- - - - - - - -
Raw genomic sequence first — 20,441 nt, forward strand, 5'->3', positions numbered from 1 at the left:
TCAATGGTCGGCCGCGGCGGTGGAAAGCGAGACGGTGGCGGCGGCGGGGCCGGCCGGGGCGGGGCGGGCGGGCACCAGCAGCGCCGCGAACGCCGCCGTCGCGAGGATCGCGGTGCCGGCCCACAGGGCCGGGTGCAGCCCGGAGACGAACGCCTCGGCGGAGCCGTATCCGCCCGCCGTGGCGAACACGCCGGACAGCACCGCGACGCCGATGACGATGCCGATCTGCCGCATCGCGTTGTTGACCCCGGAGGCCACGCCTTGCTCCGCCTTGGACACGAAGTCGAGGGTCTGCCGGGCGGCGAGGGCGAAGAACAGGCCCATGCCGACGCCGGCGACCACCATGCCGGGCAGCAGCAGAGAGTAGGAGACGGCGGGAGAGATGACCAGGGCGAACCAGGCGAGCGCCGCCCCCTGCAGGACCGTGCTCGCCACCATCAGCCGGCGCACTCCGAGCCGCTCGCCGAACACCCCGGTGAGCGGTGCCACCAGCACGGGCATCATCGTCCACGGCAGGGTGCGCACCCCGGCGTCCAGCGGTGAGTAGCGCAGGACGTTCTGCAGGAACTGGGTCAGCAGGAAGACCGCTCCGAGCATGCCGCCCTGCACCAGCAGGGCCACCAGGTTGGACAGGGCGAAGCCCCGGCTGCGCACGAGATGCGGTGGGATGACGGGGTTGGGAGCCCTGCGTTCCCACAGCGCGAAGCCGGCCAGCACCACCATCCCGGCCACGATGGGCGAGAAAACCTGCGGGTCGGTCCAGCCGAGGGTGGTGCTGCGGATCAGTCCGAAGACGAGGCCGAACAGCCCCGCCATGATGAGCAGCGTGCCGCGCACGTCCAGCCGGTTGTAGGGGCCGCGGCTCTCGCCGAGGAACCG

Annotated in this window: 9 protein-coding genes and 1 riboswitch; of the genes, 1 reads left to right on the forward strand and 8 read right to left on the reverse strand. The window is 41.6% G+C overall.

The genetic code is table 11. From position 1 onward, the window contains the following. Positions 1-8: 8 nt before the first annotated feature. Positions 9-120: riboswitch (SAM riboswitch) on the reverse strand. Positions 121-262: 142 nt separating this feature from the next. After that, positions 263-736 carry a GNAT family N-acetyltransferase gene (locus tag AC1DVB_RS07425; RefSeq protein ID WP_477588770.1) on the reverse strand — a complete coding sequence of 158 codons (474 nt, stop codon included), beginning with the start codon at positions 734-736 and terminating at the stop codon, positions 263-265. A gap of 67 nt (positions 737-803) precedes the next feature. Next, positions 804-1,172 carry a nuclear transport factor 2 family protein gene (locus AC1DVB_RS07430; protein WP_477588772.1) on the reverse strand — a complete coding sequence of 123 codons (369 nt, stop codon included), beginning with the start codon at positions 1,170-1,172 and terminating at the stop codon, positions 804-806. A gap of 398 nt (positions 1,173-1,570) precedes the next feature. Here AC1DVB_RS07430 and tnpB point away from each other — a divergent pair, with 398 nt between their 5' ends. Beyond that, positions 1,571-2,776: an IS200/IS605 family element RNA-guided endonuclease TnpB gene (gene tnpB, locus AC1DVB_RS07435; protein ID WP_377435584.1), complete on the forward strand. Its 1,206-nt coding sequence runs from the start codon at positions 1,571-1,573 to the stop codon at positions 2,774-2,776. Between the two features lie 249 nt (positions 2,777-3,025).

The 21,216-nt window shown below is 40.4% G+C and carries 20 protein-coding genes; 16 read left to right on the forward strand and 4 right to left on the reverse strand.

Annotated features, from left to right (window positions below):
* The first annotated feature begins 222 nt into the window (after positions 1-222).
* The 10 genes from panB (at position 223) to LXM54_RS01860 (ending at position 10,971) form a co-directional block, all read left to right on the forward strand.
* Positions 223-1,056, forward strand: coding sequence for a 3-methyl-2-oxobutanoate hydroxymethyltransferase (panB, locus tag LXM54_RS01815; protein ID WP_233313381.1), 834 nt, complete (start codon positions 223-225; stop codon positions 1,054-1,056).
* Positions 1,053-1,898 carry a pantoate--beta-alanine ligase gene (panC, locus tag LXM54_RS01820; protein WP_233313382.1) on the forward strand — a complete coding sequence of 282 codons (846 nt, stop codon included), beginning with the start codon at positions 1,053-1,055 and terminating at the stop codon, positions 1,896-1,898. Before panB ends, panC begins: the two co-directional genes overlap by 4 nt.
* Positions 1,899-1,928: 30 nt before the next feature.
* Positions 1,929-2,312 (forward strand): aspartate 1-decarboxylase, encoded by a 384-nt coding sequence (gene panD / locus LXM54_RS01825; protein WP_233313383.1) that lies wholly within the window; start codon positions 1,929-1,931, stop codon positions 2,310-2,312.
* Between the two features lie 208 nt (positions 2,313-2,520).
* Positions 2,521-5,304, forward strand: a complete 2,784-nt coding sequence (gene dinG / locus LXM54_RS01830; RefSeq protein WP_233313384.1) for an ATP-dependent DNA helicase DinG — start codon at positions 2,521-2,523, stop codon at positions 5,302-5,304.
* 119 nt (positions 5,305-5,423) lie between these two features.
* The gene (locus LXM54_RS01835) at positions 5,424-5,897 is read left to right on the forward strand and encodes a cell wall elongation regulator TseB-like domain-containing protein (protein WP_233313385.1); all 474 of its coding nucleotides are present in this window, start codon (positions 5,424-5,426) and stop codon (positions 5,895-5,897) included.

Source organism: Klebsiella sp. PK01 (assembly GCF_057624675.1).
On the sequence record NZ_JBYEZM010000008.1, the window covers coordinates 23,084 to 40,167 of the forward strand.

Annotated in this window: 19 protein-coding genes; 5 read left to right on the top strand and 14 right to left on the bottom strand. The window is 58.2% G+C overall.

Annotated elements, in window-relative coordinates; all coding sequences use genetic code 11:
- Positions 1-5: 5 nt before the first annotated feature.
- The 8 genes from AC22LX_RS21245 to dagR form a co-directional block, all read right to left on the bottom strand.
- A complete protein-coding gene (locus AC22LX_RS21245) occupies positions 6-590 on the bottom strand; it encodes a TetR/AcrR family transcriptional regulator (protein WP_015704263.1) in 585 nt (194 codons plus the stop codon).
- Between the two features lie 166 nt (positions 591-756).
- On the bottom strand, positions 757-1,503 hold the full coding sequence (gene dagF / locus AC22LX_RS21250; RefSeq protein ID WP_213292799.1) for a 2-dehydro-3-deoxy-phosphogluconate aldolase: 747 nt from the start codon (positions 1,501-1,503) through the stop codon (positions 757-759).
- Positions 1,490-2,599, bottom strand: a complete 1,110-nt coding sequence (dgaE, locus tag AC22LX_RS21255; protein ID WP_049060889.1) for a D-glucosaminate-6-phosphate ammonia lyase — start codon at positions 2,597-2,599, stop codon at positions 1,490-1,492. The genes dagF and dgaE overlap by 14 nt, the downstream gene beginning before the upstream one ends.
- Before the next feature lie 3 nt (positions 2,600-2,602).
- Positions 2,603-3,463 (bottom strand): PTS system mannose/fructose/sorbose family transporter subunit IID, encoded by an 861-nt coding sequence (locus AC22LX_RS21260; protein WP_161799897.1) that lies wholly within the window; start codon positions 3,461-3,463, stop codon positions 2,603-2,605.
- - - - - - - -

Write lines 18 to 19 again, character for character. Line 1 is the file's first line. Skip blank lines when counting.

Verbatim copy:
On the sequence record NZ_JBYEZM010000008.1, the window covers coordinates 23,084 to 40,167 of the forward strand.

Annotated in this window: 19 protein-coding genes; 5 read left to right on the top strand and 14 right to left on the bottom strand. The window is 58.2% G+C overall.